Drug Therapy for Rheumatoid Arthritis

Rheumatoid arthritis is a progressive disease that affects over two million Americans. Symptoms may include joint stiffness, muscle ache, and general discomfort. As a progressive disease, it is expected that most patients will experience a worsening of symptoms as time progress. Fortunately, there are many drug therapies available to patients that can help alleviate the patient’s symptoms considerably.

The primary goal of therapy consists of helping alleviate the symptoms associated with rheumatoid arthritis so that the patient can take part in all their normal activities with as little pain or discomfort as possible. Sometimes, the patient may have to learn to modify their activities in order to prevent damage or discomfort.

For the most part, however, individuals with rheumatoid arthritis can lead healthy lives. Drug therapies are prescribed according to each individual’s specific circumstances and symptoms. Many times, two or more drug therapies are used in conjunction with one another to achieve the best possible results.

Anti-inflammatory Types

Traditional drug therapies consist of anti-inflammatory drugs. These are often referred to as NSAIDs. NSAIDs are non-steroidal and are targeted at reducing mild to moderate symptoms associated with inflammation caused by rheumatoid arthritis. For more advanced cases of rheumatoid arthritis, doctors often prescribe a specific class of drugs, often referred to as DMARDs.

Antirheumatics

These are also known as disease-modifying antirheumatic drugs, sometimes also referred to as glucocorticoids. DMARDs should ideally be prescribed at the early stages of treatment. Research has shown that DMARDs are most effective when indicated at the beginning of treatment. In fact, DMARD drugs tend to be avoided for advanced cases of rheumatoid arthritis because they have been shown to cause serious side effects. If prescribed early enough, DMARDs have been shown effective at relieving signs of joint damage.

Conventional Approaches

The conventional approach to treating rheumatoid arthritis with drugs consists of prescribing DMARD drugs to the patients as early as possible after a positive diagnosis. Studies indicate that if a patient is treated approximately three to twelve moths after the symptoms of rheumatoid arthritis have been first noticed the patient has a considerably greater chance of going into remission.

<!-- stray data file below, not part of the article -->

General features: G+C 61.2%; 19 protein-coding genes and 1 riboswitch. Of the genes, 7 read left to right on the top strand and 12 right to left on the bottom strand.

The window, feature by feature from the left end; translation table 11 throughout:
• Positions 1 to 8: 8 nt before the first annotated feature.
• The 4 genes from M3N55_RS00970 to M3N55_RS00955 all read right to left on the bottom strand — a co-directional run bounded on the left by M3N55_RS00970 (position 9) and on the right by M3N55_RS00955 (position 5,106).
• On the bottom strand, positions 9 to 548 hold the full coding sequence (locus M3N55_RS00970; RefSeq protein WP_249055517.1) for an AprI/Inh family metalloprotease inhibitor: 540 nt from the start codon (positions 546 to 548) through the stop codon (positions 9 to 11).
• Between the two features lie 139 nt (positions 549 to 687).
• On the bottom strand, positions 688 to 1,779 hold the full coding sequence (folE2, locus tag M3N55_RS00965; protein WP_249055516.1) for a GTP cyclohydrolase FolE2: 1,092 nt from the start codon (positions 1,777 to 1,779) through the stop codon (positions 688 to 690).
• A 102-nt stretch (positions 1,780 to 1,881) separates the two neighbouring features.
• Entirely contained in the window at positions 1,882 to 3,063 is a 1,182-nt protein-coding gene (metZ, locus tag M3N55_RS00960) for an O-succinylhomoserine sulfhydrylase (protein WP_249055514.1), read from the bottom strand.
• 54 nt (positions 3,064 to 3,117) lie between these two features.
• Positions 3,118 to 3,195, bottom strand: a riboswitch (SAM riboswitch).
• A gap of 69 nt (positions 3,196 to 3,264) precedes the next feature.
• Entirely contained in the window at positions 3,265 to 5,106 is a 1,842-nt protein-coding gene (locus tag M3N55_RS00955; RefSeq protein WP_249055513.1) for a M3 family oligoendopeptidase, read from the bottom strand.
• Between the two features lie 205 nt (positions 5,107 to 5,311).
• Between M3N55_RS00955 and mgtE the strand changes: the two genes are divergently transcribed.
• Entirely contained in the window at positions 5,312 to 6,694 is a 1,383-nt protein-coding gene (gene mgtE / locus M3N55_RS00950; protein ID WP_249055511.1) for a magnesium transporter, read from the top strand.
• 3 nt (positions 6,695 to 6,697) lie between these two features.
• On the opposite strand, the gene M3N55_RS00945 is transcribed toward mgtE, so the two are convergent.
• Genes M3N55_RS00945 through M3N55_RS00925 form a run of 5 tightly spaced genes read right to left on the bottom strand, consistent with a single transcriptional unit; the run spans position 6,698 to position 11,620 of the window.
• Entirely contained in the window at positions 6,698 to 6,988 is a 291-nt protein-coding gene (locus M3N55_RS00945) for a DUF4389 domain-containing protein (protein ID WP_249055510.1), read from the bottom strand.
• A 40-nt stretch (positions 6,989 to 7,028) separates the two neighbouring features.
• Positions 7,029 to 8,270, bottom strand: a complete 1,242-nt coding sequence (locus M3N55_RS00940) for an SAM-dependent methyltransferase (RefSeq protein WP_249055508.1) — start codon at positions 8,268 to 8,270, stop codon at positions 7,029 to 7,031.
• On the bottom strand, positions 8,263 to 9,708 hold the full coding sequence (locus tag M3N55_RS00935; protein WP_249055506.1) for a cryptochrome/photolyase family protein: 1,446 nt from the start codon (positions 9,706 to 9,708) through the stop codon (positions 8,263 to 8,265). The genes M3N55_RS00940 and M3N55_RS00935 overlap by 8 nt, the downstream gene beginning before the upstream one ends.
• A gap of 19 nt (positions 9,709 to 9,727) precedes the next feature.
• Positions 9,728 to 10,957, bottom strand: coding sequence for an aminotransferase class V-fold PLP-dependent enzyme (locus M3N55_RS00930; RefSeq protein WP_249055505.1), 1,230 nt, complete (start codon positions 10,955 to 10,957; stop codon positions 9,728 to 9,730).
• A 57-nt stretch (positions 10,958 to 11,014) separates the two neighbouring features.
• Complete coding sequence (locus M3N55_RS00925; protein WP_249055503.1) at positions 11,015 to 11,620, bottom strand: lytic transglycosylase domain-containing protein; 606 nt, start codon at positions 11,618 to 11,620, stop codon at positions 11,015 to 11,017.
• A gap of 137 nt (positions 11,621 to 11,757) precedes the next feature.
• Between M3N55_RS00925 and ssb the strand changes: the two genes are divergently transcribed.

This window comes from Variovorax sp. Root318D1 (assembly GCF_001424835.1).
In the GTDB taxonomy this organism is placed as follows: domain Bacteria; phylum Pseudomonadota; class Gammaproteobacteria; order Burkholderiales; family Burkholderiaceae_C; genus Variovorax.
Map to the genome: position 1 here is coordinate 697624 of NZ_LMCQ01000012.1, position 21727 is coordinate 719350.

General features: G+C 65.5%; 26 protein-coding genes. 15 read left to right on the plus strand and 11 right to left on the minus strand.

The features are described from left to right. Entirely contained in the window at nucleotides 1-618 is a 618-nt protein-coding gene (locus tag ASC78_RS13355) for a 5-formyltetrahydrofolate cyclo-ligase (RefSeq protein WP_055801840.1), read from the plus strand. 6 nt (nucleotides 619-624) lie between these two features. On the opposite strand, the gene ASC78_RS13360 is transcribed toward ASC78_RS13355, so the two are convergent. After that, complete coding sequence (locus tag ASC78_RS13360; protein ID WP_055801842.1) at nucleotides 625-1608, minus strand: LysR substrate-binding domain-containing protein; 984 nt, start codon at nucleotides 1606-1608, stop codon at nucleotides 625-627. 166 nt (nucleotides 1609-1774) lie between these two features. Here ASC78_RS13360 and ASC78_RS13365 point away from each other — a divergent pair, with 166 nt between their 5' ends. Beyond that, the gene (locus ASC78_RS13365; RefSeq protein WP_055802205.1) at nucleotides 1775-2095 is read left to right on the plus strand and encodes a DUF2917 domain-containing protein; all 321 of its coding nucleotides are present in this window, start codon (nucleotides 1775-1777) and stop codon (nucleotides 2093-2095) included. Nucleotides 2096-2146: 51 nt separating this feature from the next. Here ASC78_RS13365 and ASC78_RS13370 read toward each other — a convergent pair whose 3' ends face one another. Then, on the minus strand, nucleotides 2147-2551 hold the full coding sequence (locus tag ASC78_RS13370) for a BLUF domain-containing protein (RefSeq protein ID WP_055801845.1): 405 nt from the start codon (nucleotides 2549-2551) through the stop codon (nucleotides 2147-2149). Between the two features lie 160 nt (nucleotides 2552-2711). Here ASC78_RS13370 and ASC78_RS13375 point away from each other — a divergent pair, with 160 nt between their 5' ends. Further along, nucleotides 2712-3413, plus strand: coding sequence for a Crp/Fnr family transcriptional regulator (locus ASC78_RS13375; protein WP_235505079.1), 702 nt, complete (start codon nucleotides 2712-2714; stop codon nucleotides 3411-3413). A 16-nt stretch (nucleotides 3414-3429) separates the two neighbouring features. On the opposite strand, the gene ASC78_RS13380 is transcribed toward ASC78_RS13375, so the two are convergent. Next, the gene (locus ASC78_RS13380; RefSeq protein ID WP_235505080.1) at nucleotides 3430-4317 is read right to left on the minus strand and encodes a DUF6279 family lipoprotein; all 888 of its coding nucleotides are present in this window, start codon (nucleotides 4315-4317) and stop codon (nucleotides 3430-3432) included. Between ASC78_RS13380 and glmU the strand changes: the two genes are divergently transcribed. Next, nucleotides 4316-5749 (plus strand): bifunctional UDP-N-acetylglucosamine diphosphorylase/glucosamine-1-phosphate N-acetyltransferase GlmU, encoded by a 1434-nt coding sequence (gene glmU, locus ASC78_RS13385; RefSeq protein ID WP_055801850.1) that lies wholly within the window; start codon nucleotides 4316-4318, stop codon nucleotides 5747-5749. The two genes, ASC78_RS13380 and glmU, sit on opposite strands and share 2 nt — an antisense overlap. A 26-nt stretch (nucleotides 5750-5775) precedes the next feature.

DMARD drugs are effective at fighting the inflammation associated with rheumatoid arthritis, and can slow the progress of the disease considerably when treatment is offered early enough. With their ability to ease the patient into remission, DMARD class drugs are generally regarded as the most effective treatment option for rheumatoid arthritis patients.

In general DMARDs can take up to two to three months to take maximum effect. DMARDs can be used in conjunction with other types of drug therapies. However, most patients find that the need for other anti-inflammatory drugs is greatly reduced or even eliminated.

Although DMARDs are not a magical solution that works for everyone, they have proven effective in helping millions of rheumatoid arthritis sufferers enter remission or at least experiencing a substantial lessening of symptoms. For most patients, DMARDs are prescribed on a long-term basis. This is true of most drug therapies that are currently available to rheumatoid arthritis patients.